Tuesday, a US judge dealt a severe setback to Google's digital book-scanning project, rejecting a settlement with authors and publishers that would have paved the way for the Internet giant to run a vast online library.US District Court Judge Denny Chin said in a 48-page ruling
handed down 13 months after the parties had their day in court that the proposed agreement "is not fair, adequate and reasonable."
Building a digital version of ancient Egypt's fabled Library of Alexandria
has long been one of Google co-founder Larry Page’s pet projects. He and his partner, Google co-founder Sergey Brin, say they want to provide access to all the knowledge in the world's books to anyone with an Internet connection, an ambition that make an appeal or an attempt at a revised settlement more likely.
Chin said, "While the digitization of books and the creation of a universal digital library would benefit many, the (proposed settlement) would simply go too far."
He said the settlement would grant Google "significant rights to exploit entire books, without permission of the copyright owners."
Chin explained that the settlement would give Google "a significant advantage over competitors, rewarding it for engaging in wholesale copying of copyrighted works without permission." James Grimmelmann at The Laboratorium
explains in his extensive analysis that Chin's ruling did more than complicate Google's efforts to make digital copies of the world's 130 million books and possibly sell them through an online book store that it opened last year. It also touched upon antitrust, copyright and privacy issues that are threatening to handcuff Google as it tries to build upon its dominance in Internet searches to muscle into new markets.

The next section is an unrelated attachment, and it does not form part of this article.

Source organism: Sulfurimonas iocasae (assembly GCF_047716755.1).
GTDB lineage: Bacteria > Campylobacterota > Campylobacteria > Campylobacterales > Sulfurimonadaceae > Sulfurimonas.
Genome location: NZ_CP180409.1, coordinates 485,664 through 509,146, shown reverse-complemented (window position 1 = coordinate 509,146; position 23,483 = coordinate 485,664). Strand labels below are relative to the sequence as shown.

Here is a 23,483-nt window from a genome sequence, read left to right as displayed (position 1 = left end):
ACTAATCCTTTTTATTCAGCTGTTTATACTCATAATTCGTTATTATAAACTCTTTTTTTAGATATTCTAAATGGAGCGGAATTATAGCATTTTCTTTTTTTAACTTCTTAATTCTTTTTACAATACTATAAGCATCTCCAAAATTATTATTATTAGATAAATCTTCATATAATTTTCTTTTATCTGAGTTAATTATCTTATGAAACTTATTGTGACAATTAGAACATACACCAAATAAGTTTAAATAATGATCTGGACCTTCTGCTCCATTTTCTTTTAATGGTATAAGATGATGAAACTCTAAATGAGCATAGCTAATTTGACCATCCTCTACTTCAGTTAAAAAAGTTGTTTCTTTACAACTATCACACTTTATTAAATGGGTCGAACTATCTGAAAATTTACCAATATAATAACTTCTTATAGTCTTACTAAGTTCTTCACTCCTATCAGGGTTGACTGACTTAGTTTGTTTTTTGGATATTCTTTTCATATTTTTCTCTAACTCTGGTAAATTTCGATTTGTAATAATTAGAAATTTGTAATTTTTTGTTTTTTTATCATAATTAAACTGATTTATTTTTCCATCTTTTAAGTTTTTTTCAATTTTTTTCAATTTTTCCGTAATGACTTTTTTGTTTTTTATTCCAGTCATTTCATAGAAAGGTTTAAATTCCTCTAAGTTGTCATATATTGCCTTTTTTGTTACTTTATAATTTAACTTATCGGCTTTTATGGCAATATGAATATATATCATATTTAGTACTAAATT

Google has many other legal problems awaiting decisions:
- The company is trying to persuade the US Justice Department to approve a $700 million purchase of airline fare tracker ITA Software nearly nine months after it was announced.
- In Europe and the state of Texas, antitrust regulators are looking into complaints about Google abusing its dominance of Internet search to unfairly promote its own services and drive up its advertising prices.
- Google is still trying to fend off an appeal in another high-profile copyright case, one stemming from its 2006 acquisition of YouTube, the Internet's leading video site. Viacom Inc. in charging YouTube with misusing clips from Comedy Central, MTV and other Viacom channels is seeking more than $1 billion in damages. A federal judge sided with Google, saying YouTube had done enough to comply with digital copyright laws in its early days.
Judge Chin left the door open for the parties to go back to the negotiating table. He said "The motion for final approval of the (proposed settlement) is denied, without prejudice to renewal in the event the parties negotiate a revised settlement agreement."
The settlement agreement resulted from a class action lawsuit filed in 2005 by the Authors Guild and the Association of American Publishers (AAP) charging Google with copyright infringement.
The settlement called for Google to pay $125 million to resolve outstanding claims and to establish an independent "Book Rights Registry,"
which would provide sales and advertising revenue to authors and publishers.
Google already has been criticized around the world for collecting personal information sent over unprotected wireless networks while its cars photographed neighborhoods and streets in more than two dozen countries from 2007 to 2010. Just this week, France's privacy watchdog fined Google about $141,000 for the intrusions in that country.
Although Chin said worries about data collection by themselves wouldn't have been enough for him to block the settlement, the judge emphasized: "The privacy concerns are real."
Clearly this is going to require a reworking of the agreement and acceptance by all parties involved.
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